When is a no-notice inspection not a no-notice inspection? When Ofsted rings you just beforehand to check if it is a good time to visit. That is the situation facing colleges and training providers after inspectors realised that the unique circumstances of FE mean that they may not be able to turn up unannounced.
No-notice inspections are at the heart of Sir Michael Wilshaw's vision for Ofsted. "It is important we see schools as they really are on the day of inspection, so we can report honestly and accurately," Sir Michael said in his first speech as chief inspector last month.
"We need an inspection process that is credible and rigorous in the eyes of the public. Ofsted's credibility will be undermined if there is any suggestion that schools can play the system and employ unprofessional practices."
The consultation on new inspection procedures, which closes in May, makes it clear that the same arrangements should apply in FE. But Ofsted has been forced to acknowledge in its proposals that there are particular "operational challenges" facing college inspections.
The difficulties are particularly acute for provision such as apprenticeships. A spokesman for the Association of Employment and Learning Providers (AELP) explained that inspectors might typically visit apprentices at the employer's workplace, where they study on site. But on some days they might instead be at a training centre or at a local college studying for the technical certificate. Inspectors arriving unannounced could find that there are no students to observe.
Similar challenges prevented the adoption of no-notice inspections for colleges and training providers in 2009, when they were first introduced for schools with behaviour problems.
Ofsted is aware of persistent claims that schools or FE providers could be manipulating the system. TES has reported teachers' claims of problem pupils being packed off to Alton Towers or more capable teaching staff being brought in temporarily to improve an institution's inspection chances.
That provided the motivation for no-notice inspections, but by giving FE providers limited advance warnings, Ofsted could leave open an opportunity for sharp practice. "We are aware of the differences in FE. It will apply differently in FE because colleges have lots of different sites," an Ofsted spokeswoman said. "Some colleges have separate training provider companies and they offer education and work-based training together.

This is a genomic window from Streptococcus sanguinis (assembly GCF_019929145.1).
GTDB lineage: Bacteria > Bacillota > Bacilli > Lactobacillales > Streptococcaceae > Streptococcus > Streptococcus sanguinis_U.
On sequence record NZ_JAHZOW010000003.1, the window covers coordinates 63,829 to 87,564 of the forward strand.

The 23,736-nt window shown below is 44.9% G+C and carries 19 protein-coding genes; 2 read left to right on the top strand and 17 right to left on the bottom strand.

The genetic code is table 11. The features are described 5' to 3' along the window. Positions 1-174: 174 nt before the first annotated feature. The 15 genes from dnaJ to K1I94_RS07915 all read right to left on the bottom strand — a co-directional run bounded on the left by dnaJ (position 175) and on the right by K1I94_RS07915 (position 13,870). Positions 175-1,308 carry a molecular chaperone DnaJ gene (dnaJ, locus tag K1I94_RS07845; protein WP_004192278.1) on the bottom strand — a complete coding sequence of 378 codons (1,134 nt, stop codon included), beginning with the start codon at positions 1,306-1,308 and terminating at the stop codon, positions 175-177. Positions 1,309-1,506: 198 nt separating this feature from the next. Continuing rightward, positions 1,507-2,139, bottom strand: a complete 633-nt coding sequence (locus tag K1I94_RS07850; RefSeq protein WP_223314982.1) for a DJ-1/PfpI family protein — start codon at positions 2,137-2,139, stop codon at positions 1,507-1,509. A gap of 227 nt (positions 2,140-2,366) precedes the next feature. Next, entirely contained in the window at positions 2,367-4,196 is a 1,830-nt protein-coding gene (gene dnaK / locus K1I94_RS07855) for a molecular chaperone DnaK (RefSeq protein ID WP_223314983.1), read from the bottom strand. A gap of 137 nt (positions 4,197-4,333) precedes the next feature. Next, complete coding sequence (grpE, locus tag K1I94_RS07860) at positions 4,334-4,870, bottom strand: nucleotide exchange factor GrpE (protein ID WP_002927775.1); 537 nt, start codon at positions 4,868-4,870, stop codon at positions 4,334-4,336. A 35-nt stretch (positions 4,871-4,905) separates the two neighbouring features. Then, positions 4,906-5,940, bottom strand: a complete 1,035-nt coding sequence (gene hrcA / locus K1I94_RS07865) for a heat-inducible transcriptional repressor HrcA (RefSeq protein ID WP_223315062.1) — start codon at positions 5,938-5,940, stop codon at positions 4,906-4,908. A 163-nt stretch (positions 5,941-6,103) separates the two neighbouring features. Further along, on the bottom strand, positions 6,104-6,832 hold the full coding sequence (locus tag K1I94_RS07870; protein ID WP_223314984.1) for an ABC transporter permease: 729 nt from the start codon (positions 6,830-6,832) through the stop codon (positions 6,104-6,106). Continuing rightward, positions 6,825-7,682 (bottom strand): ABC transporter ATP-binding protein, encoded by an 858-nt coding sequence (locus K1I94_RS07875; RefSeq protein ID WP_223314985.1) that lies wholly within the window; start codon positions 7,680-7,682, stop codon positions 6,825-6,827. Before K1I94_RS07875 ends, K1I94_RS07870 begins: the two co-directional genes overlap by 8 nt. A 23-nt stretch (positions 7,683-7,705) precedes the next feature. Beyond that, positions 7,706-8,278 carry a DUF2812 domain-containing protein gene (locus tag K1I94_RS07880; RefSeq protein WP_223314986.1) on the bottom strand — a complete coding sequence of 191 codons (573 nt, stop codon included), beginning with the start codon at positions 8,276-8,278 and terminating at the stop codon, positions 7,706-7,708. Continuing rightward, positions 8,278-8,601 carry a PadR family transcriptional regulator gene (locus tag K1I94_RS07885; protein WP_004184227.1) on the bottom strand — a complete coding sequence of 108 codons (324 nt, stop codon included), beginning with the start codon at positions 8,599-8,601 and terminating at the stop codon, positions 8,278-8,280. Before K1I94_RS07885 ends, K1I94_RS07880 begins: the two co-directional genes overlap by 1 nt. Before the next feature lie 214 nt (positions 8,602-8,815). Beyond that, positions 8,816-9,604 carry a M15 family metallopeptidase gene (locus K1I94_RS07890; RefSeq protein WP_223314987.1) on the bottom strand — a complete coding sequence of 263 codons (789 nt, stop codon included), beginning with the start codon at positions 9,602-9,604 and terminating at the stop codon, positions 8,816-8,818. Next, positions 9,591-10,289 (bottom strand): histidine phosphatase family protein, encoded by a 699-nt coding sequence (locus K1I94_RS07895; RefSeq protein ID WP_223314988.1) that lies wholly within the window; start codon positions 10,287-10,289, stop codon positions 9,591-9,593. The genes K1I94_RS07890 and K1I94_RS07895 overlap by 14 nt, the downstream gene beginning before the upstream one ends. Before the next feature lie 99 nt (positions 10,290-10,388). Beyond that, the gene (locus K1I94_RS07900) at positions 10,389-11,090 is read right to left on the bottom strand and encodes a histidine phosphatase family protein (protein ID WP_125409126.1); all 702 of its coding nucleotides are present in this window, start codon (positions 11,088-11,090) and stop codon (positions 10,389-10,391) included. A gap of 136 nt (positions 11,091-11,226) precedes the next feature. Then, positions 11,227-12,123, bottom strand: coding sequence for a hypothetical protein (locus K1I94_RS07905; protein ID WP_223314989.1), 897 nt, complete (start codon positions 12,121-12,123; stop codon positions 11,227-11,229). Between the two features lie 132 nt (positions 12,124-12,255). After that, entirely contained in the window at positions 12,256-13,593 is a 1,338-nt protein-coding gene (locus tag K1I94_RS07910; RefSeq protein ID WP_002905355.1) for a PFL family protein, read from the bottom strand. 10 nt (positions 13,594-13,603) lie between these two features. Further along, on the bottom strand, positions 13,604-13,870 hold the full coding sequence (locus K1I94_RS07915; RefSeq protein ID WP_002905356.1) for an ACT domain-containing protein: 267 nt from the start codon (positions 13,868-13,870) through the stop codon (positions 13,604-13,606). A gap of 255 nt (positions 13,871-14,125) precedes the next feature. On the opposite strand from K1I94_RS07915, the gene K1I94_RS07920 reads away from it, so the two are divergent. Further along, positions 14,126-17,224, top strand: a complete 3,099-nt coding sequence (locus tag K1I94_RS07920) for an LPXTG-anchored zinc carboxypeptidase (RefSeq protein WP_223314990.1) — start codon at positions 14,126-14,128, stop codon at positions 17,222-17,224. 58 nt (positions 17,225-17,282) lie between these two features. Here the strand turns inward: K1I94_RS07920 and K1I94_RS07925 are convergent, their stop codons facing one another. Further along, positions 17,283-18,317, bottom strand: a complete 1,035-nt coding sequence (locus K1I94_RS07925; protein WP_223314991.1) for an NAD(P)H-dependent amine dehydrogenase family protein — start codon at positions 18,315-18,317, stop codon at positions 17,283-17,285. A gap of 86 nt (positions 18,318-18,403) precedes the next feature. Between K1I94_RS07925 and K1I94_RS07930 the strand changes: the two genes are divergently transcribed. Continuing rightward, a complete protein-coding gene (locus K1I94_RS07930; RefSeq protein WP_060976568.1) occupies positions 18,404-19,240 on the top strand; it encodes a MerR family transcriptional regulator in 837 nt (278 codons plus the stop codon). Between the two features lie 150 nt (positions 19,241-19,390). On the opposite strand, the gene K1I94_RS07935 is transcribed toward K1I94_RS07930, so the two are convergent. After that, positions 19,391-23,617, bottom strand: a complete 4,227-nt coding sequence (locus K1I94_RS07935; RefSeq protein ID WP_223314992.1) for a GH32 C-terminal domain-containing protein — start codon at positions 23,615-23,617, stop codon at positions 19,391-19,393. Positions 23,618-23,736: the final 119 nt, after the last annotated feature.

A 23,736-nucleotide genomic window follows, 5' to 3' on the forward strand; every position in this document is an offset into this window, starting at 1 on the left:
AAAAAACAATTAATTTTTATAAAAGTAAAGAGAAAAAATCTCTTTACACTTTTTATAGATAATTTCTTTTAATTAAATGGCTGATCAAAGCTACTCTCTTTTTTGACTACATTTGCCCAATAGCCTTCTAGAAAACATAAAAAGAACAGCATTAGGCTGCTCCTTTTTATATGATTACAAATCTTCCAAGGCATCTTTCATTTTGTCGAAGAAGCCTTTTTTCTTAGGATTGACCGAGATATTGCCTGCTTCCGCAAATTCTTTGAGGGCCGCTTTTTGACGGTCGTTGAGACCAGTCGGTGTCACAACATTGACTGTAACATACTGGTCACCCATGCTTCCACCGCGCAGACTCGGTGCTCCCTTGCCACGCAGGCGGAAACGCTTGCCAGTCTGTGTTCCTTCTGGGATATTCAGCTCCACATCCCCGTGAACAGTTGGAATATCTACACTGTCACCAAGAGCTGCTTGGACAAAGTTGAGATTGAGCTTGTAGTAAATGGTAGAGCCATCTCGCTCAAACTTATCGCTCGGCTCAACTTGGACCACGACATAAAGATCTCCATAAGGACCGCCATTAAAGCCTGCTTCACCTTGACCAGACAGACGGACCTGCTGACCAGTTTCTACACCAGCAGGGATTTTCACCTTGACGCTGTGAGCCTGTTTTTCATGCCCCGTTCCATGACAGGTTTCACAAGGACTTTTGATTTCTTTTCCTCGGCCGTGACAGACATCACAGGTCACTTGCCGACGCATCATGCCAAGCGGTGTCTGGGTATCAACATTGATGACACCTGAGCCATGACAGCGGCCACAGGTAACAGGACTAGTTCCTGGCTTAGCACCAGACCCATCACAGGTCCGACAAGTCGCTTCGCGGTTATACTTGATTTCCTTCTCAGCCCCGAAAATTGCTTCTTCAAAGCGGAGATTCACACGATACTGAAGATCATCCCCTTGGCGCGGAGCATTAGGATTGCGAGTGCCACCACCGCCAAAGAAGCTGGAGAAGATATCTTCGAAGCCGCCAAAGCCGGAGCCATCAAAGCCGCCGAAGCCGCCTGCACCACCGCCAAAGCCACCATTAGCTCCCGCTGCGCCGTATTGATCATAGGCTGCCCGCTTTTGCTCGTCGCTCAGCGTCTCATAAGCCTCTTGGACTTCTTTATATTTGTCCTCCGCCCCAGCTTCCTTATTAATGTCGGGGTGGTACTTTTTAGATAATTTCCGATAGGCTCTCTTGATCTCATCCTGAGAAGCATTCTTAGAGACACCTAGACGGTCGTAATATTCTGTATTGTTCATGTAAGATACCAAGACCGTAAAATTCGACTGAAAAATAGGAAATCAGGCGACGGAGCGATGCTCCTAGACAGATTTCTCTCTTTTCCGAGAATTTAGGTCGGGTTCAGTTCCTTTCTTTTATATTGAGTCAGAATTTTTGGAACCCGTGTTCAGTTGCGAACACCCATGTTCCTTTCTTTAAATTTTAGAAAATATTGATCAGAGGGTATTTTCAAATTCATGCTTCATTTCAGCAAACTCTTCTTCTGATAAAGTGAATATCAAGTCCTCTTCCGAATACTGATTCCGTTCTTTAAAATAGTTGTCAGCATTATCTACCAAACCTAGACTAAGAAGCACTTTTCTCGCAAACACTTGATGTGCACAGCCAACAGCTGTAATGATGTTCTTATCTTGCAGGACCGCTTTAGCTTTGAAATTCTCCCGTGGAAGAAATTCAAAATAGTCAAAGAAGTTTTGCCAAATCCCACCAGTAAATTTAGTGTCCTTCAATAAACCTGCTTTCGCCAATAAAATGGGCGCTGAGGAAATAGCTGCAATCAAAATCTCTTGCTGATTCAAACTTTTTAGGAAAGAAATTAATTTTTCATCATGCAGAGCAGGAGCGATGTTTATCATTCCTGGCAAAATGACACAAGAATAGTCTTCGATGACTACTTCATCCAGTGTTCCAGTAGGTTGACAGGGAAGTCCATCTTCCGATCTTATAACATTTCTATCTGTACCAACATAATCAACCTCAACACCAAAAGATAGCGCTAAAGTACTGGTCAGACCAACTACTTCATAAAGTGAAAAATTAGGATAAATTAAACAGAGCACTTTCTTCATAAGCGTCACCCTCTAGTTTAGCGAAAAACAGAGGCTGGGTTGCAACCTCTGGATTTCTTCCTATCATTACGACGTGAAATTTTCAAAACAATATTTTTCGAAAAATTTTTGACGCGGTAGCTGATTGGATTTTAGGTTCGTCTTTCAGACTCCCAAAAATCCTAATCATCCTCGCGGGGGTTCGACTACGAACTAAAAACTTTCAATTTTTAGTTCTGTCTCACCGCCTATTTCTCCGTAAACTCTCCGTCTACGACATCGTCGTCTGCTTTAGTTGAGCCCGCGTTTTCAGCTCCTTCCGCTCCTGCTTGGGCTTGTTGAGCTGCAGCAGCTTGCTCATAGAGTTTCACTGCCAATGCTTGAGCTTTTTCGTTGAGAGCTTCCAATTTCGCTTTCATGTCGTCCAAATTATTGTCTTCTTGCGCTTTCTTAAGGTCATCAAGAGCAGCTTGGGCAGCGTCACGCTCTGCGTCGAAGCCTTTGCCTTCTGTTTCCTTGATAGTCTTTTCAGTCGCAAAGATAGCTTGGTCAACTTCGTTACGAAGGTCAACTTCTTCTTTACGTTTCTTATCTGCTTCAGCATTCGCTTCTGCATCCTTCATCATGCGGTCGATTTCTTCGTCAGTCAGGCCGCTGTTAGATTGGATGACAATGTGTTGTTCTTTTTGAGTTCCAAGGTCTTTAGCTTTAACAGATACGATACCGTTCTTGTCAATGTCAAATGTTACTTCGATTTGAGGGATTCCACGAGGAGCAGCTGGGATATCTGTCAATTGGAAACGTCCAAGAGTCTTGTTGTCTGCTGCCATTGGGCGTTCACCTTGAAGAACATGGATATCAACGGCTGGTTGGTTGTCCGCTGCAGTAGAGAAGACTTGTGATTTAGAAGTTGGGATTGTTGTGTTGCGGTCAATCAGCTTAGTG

"But it will still be the shortest notice period possible. It could be that the college is called prior to the inspection and asked if there will be any people there."
If students are not on site for the provision that is under inspection, Ofsted could move to another college or training provider.
"The whole aim of this is to give people as little notice as possible so we can see the most real reflection of the teaching and learning practices," the spokeswoman added. "If you're calling up a college 15 minutes before, it's very different from giving them two weeks. Which do you think gives the most real view of teaching?"
The spokeswoman doubted that providers would mislead Ofsted by putting off an inspection without good reason, although inspectors do have a complaints procedure to deal with such cases.
The inspection body acknowledged earlier this year that it is aware of incidents where institutions "appeared to have behaved dishonestly". Between April and November last year there were 38 complaints about schools' activities during inspections.
Training providers in particular welcomed what they regarded as a pragmatic decision: they supported inspections at short notice but believed that no-notice inspections would be unworkable.
"We have to make sure that employers and learners are on site," said the spokesman for AELP. "If you're looking at apprenticeships, you have to get the views of the employers and the learners, so they have to be there."
He said he was not aware of any claims that work-based learning providers had tried to manipulate the system in the ways that schools are accused of.
In his speech announcing the proposed changes, Sir Michael said his inspections would mean there was nowhere for bad provision to hide.
"The prize is worth having: a good or better education for all our young people, with no excuses accepted," he said. Unless the students are not on site when inspectors call, that is.
NO MORE `SATISFACTORY'
Under the new inspection regime:
- Colleges and training providers will need outstanding teaching and learning to earn an overall "outstanding" grade.
- The "satisfactory" grade 3 will be replaced with "requires improvement".
- Providers on grade 3 will be re-inspected within 18 months.
- After two grade 3 inspections, the college or training provider will be downgraded to "inadequate".
- Inspections will be undertaken without giving providers advance notice.
- Anonymised details of the performance assessment of teachers will be given to Ofsted.